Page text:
The clock in Navy Rear Admiral Grace Hopper’s office ran counterclockwise!  “Amazing Grace” – as she was known by admirers – saw things differently and urged others to think unconventionally when tackling tough tasks.  This pioneering computer scientist and programmer was the driving force behind the invention of COBOL plus other modern programming languages and was the first to use the word “bug” for an IT problem when she discovered a moth inside a malfunctioning mainframe!
Admiral Hopper’s role model leadership broke gender barriers in previously male dominated STEM (Science, Technology, Engineering, Math) fields.  Her soft spoken subject matter expertise built successful mission-oriented organizations.  Her positive, innovative approach inspired others to think and act differently, and a fierce determination to serve her nation and solve wicked problems resulted in historical achievements.  In short, RDML Hopper’s personified “T3” leadership.  Here’s How:
  • TEAMWORK: Admiral Hopper was born in 1906.  She graduated from Vassar College and received an MS + PhD from Yale.  A patriot who wanted serve in uniform during World War II, she was denied enlistment in the Navy because of her 34 year old age and small size.  Grace refused to accept a decision and joined the Navy Reserves instead!Throughout her career, whenever joining a computer team or building one of her own, RDML Hopper reflected, “I’m more interested in the future than the past.”  When it came to teams she always looked ahead and focused on potential, continuously searching for talent and training her organization for the possibilities of what could be in a dynamic field. 
  • TONE:  “A ship in port is safe.  But that’s not what ships are built for.” RDML Hopper knew you can’t expect to be innovative or productive without pushing boundaries to tackle problems.  “I always tell young people, “Go ahead and do it.  You can always apologize later.”  As a leader who knew had to motivate an audience and gain genuine buy in for the substance of her work, Grace was famous for her nanoseconds visual aid often used during keynote speeches and presentations. People (such as Admirals and Generals, she would often remark) used to ask her why communication took so long to travel to and from a satellite. She then handed out pieces of wire which she called “nanoseconds” that were 11.8 inches long – the distance light travels in a vacuum in one billionth of a second.  She would then point out there were a large number of nanoseconds between her location and a satellite!  She later used the same pieces of wire to illustrate why computers had to be small to be fast.  Many of those who attended her lectures, myself included, still keep their “nanosecond.”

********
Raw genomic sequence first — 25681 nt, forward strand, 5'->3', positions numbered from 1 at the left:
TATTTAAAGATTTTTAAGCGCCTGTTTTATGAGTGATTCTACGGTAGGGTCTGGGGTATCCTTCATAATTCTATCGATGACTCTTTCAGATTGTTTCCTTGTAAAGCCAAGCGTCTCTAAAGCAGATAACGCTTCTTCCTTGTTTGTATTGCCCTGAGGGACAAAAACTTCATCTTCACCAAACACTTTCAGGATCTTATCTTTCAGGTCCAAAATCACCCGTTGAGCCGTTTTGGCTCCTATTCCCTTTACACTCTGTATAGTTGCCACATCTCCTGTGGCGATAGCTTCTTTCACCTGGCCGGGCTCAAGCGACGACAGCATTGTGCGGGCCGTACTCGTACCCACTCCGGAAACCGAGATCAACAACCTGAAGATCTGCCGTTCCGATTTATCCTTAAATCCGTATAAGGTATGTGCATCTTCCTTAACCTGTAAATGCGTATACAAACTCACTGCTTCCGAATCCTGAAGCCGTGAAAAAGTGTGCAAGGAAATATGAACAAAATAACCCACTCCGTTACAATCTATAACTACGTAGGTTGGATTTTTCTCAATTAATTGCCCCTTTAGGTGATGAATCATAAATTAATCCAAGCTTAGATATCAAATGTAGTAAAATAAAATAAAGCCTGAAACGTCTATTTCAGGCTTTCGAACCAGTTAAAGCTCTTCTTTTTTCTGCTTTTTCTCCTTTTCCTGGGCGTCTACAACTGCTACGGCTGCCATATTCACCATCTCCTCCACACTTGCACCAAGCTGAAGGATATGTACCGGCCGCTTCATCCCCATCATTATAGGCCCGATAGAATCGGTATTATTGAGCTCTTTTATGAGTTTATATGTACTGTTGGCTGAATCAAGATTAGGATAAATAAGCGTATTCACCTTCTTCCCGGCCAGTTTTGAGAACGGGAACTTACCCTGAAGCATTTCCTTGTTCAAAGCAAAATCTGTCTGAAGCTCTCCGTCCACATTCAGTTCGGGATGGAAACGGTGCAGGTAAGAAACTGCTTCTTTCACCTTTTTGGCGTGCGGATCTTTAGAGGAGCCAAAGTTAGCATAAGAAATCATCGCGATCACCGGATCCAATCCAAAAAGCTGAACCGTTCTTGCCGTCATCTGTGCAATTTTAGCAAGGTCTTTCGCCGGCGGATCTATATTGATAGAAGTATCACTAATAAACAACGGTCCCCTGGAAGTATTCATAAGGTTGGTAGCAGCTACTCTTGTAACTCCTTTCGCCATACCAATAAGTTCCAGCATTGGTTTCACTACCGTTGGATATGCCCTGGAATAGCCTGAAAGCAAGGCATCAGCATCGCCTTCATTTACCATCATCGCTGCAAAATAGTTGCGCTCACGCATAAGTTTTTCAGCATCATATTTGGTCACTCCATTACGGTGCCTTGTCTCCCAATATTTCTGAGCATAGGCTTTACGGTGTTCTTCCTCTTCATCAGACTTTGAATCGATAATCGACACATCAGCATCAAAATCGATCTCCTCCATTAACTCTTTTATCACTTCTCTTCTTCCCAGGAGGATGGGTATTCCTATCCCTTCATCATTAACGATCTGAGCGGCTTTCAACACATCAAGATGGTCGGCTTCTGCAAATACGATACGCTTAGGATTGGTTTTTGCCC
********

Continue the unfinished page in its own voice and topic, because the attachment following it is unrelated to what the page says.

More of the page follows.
• TENACITY:  RDML Hopper was a curious child. At age seven she disassembled seven of her home’s clocks to discover how they worked.  She also had supportive parents who always let her continue to tinker with one, but had her reassemble the other six.  Just as she refused to accept an initial “No” from joining the Navy, she never accepted that she couldn’t develop a computer language which used English because she was told by others when joining the Harvard Mark I computer project in 1944 that, ’computers didn’t understand English.’’  So she made computers understand English and developed languages for them.    “The only phrase I’ve ever disliked is ‘We’ve always done it this way.”  This daring spirit explains the counterclockwise timepiece on her wall.   
RDML Hopper’s legacy as a motivational leader is incomparable.  She epitomized both academic and emotional intelligence and proved the value of diversity in workplaces where previous unconscious biases probably sub-optimized inclusiveness and contributions from all.  She’s the recipient of the Presidential Medal of Freedom, National Technology Medal and is a member of the National Women’s Hall of Fame. RDML Hopper is the namesake of a U.S. Navy ARLEIGH BURKE-class Guided Missile Destroyer (DDG 70), the Office of Naval Intelligence’s Information Services Command, the U.S. Naval Academy’s Cyber Security Studies Center, one of Yale University’s undergraduate colleges and numerous awards.  In  the world of pop culture she was a guest on The  Letterman Show in 1986 and the subject of a “Google Doodle” in 2013. She was truly, “Amazing Grace.”

Rear Admiral Paul Becker, USN (Ret) is a leadership expert.  He is the CEO of The Becker T3 Group, a platform for his motivational and national security keynote speaking. A former Naval Intelligence Officer, he’s successfully led large, diverse, high-performing teams afloat and ashore in peace, crisis and combat.  In 2016, The Naval Intelligence Community established “The Rear Admiral Becker ‘Teamwork, Tone, Tenacity Award for Leadership” in his honor.

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